• Fedex and Railroads

  • General discussion about railroad operations, related facilities, maps, and other resources.
General discussion about railroad operations, related facilities, maps, and other resources.

Moderator: Robert Paniagua

  by Gilbert B Norman
Today's Wall Street Journal carries an article that fortunately can be described as "upbeat":

Brief passage:

  • During the recession in the early 2000s, U.S. freight railroads slashed spending and services. When business revived, they were roundly criticized for bottlenecks and delays.

    This time around, the railroads have continued to spend heavily, plowing more than $20 billion into capital improvements to widen tracks and tunnels, upgrade cars and engines and enhance their technology.

    "Back in '03 and '04, we stumbled a bit. We really cut back too much, and when volume came back we were caught short," says James R. Young, the chairman, president and chief executive of Union Pacific Corp., the second largest U.S. railroad by miles of track. "That is not going to happen again."

    All the railroads' investment has left them in a position to improve service for their customers, and now that's paying off. For the first 23 weeks of 2010, freight volume grew 7.2% after plummeting 16% in 2009, the biggest decline on record, according to the Association of American Railroads.

    So far in the second quarter, the company says it has seen an 18% increase from a year ago in goods shipped.
What I find interesting are the comments made with regards to Fedex and UPS usage of the rails to handle their traffic. The comment is especially interesting regard the first:

  • FedEx Corp., which moves roughly 45% of its packages by air and 55% by ground, says it expects to use railroads more for ground shipping because of the railroads' improved reliability. Currently, FedEx uses rail for only about 1% of ground shipments.

    And United Parcel Service Inc. says it will continue to use rail as much as possible. "Any ground-service package that's going to move 750 miles or more we attempt to put on the rails" as long as the rails can meet service times, says UPS spokesman Norman Black.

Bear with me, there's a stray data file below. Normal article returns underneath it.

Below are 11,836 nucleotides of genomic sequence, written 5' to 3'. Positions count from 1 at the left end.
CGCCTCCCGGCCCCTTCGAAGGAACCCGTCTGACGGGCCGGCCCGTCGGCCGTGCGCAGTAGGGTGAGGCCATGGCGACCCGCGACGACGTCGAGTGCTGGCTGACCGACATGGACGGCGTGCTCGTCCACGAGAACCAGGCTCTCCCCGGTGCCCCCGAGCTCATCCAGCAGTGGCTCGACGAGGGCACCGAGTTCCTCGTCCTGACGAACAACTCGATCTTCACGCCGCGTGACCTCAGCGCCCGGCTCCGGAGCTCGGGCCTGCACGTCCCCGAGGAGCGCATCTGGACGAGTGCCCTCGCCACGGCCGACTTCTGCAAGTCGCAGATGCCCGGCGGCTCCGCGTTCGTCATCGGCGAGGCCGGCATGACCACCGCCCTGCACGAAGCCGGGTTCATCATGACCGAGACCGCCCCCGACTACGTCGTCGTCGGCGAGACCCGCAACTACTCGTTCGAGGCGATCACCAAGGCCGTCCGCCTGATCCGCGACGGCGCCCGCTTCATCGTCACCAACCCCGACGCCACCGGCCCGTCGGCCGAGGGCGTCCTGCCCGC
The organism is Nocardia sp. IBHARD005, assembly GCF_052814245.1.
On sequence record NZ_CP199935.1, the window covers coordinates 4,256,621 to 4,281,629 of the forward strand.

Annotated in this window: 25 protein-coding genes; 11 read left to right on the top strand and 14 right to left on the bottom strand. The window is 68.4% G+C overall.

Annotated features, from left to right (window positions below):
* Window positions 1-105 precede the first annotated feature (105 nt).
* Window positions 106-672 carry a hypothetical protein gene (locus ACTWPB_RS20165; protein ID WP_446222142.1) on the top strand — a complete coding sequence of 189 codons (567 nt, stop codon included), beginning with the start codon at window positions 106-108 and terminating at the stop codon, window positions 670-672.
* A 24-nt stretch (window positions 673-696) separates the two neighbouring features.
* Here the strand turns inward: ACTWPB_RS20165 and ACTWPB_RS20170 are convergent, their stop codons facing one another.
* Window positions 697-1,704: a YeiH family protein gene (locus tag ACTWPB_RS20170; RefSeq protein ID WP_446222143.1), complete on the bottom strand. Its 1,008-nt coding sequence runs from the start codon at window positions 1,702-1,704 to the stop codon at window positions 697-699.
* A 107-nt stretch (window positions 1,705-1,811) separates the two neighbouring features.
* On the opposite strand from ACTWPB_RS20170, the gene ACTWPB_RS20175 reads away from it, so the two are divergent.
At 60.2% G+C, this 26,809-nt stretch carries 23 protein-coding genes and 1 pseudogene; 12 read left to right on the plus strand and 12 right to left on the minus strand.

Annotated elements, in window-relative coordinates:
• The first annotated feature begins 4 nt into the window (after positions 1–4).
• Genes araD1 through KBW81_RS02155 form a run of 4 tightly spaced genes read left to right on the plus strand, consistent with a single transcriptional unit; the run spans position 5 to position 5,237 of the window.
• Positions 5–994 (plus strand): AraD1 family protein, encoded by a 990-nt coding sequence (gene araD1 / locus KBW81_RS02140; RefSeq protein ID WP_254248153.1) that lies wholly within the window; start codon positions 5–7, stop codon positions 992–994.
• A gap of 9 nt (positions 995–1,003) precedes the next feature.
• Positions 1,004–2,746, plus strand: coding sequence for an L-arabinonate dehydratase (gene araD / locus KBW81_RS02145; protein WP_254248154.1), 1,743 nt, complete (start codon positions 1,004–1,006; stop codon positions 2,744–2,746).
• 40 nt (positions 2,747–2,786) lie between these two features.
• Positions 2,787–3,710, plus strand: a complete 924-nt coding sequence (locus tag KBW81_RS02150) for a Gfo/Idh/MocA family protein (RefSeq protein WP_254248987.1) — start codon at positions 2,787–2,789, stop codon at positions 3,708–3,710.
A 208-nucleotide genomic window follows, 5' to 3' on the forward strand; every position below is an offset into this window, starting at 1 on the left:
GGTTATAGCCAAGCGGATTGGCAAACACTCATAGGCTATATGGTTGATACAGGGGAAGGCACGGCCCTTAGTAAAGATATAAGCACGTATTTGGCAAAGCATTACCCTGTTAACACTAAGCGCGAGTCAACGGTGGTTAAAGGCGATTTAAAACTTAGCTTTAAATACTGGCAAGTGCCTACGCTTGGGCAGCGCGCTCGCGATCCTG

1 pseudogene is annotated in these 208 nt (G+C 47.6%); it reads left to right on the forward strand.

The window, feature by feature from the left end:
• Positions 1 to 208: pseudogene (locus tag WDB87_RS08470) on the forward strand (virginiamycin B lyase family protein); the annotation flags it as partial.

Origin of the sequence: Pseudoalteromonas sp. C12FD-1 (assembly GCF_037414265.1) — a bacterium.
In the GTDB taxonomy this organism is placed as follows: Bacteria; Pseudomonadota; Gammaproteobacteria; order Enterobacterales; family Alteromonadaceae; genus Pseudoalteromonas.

While Fedex is an air transport company that has evolved into a ground (I was unaware that they are now more vested in ground than air) and UPS the opposite, it stands to reason why I observe very few Fedex trailers on the BNSF trains that pass my home. Those of us who follow railroad industry affairs can only be pleased to learn of the Fedex spokesman's comments and can only hope that there is substance to them.

Finally, although there is a file photo of a BNSF train passing through Abo Canyon(?) appearing at both print and web editions, the reporter did not include any comments from a BNSF spokesman. It seems strange that even if BNSF is now privately held, it still represents some 20% of the rail infrastructure out there, and still must make public disclosure of its operating and financial results. I noted such at the Reader's Comments attached to the article.
  by QB 52.32
The primary reason behind how and to what degree UPS and FedEx use intermodal is most related to one being unionized and the other not, followed by their own organizational histories. Intermodal has been a reliable mode in many key lanes since the 1980's, so FedEx's recent change of heart is more-related to their own outlook than the realities of intermodal service. While I'm unsure of the history of how UPS was able to negotiate with the Teamsters its wide use of intermodal for both baseload and peakload traffic, it certainly has provided a strong competitive lever in their on-going negotiated relationship. I'd have to believe the realities of higher fuel costs, highway congestion, and driver issues are on FedEx's mind in considering using intermodal in leue of their non-union driver team-based operation, but, if they're simply following the lead of truckload carriers' contemporary coversions from over-the-raod to less-expensive domestic doublestack, that might prove problematic in meeting their ever-competitive service requirements. While domestic stack offers a very economical mode, the intensely competitive package business requires high service standards which really have proven out during the past couple of decades with UPS to require faster single-stack, oftentimes trailer-based, service. And, that comes at higher rates than stack and the price FedEx has been unwilling to pay up until this point vs. their existing non-union over-the-road operation.
  by Cowford
Not sure exactly how FedEx now distinguishes their different divisions, but isn't the focus of their truck-intermodal conversion on "FedEx freight", i.e., their LTL operations as opposed to their ground parcel ops?
  by QB 52.32
Could be, Cowford, but from this WSJ article and an earlier article in the Journal of Commerce, sounds as if their boss is talking the package side of the business. Brings forth a couple of questions: with UPS a strong intermodal user and, like FedEx, owner of an LTL division, does UPS move LTL via intermodal? While the package side of the freight business hasn't been able to dig in deep with stack, have any of the big LTL companies been able to live with the slower, though cheaper, service offered by stack or are they, like UPS, only using single stack trailer-based service?